Business stuff and managing expectations

It has been a very busy day for me. Tuesday is typically my work from home day, where I focus on my self-employment side of life and taking care of that aspect of business. But like most of my life and work, part-time law firm stuff seeps in here and there, just like on other days I am sometimes returning a phone call or text or email to one of my private clients or handling self-employment/private client matters on law firm days.

Whatever is going on this week, everyone seems to be having some sort of crisis. I just accepted another private client because while I am absolutely at capacity with work and hours, he is a close friend of an existing client and told me my top-shelf fees were fine. *sigh* Sometimes it’s really hard to say no.

But different industries have different business standards. I think, anyway. For me, being a solo little entrepreneur, I make myself as available and accessible to my clients as possible and within reason. That said, I have yet to have a client be abusive of my time. They might email me at 2 a.m. on a Saturday morning, but they are fine if I do not reply until sometime on Monday. If it is a genuine emergency – and let’s face it, genuine emergencies are really rare in accounting – they can call me anytime and I will do my best to get back to them ASAP. In the span of my career, the biggest emergency contacts I have had occurred with regard to unexpected deaths in the immediate family and the need to reschedule appointments or special handle document signatures, etc.

Anyway, I am pretty strict about time management. If I have an appointment, I am either a few minutes early or absolutely on-time. I come prepared, and I do everything I can to cover the points that need to be covered, and I try very hard not to waste time – mine or anyone else I interact with.

I am researching local gyms for corporate membership possibilities. Of course I start with my own, because I love and adore my trainer and like the atmosphere of my particular club. J is the one I have the most contact with there, and while I absolutely know he is the very best trainer in the place, I make the (incorrect, apparently) assumption that bringing his sales manager an existing client seeking information about corporate membership – that is a 10 member minimum – she will also be in some similar vein of professional.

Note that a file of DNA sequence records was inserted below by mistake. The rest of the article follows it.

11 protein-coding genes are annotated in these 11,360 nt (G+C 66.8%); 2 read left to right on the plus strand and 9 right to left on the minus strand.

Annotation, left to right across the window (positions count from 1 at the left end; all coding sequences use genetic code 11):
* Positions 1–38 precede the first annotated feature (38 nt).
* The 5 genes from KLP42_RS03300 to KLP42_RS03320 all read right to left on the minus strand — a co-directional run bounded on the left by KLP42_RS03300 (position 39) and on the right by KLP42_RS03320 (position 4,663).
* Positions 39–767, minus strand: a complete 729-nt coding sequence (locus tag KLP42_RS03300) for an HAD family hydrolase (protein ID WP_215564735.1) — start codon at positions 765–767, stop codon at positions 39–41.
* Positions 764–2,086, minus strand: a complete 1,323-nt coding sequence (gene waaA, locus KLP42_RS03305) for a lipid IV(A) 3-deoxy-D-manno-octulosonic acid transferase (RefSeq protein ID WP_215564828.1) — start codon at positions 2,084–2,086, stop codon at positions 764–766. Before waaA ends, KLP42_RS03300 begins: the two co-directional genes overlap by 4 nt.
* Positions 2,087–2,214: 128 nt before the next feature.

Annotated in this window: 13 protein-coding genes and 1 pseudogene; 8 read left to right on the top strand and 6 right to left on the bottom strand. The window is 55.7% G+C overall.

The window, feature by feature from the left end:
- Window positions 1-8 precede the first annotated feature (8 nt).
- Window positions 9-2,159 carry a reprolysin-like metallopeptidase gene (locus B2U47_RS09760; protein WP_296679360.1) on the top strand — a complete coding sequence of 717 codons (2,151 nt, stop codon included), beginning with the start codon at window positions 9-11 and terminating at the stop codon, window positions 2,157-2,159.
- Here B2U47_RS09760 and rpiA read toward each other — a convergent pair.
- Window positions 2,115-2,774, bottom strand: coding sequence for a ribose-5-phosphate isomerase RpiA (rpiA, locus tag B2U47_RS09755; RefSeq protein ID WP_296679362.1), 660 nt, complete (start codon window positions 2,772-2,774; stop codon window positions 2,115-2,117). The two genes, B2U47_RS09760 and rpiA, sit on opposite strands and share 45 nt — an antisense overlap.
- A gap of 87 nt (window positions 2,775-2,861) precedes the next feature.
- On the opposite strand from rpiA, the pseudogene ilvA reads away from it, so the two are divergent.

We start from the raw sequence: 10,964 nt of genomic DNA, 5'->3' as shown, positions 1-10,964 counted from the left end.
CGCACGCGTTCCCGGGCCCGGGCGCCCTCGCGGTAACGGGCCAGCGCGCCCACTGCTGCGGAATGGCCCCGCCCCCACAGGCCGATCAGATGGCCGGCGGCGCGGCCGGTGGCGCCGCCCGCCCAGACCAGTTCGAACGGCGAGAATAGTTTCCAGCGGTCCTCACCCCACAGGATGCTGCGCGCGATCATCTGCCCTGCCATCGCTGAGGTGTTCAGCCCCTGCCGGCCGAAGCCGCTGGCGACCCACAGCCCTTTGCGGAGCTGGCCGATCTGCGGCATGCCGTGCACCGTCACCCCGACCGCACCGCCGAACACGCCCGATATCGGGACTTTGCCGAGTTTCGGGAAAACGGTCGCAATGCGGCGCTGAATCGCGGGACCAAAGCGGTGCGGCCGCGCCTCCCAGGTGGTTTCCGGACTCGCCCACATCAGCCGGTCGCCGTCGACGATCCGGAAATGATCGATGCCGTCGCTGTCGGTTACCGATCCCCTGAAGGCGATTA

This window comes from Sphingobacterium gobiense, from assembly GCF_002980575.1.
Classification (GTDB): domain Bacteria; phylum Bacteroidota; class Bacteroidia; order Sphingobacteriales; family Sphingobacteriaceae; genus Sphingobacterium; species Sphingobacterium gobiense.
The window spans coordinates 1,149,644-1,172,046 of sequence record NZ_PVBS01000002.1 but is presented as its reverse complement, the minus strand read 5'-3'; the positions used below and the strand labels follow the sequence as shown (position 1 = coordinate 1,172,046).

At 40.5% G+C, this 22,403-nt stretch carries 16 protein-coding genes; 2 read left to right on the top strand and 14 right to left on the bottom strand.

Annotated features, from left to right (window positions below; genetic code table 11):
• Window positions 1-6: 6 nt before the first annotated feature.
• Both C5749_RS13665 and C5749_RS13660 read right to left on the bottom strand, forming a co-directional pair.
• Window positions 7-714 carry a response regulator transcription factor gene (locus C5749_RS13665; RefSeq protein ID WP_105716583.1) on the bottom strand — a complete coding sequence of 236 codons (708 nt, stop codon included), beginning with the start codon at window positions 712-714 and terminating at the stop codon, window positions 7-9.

So Saturday I emailed her requesting specific information about corporate memberships, after J had very kindly greased the wheels and let her know I would be contacting her. J had gotten me some very general information from someone higher up the food chain, so I wrote a nice email and requested specific terms and conditions. She asked me if I was going to be in the gym at any time this week, and since no managers get in before 9 a.m., I had to make a specific, unusual-for-me appointment time. First for Thursday afternoon, but we know now that wouldn’t work out, so I rescheduled on Monday and sandwiched her in between business appointments late this afternoon. I actually thought if we finished early enough, I’d be able to get a quick cardio session in before moving on to my next meeting.

But I get there, she has apparently forgotten that I had emailed her and scheduled the time to talk about corporate membership. My name rang no bells, only when I reminded her of my email request for corporate membership information, and that I had scheduled an appointment with her did the coin drop in her memory. I can understand that – busy days, lots of members and staff in and out and needing her time and attention. Then she says she will print out the information for me so as to not waste my time and hands me a sheet of paper describing the program, tells me to call or email her with any questions, answers a few of my immediately-come-to-mind questions, and does not even sit down at her desk to have this very brief conversation with me. Obviously I am interrupting her in something else. She spent less than 3 minutes chatting with me, and probably half that was printing out the piece of paper.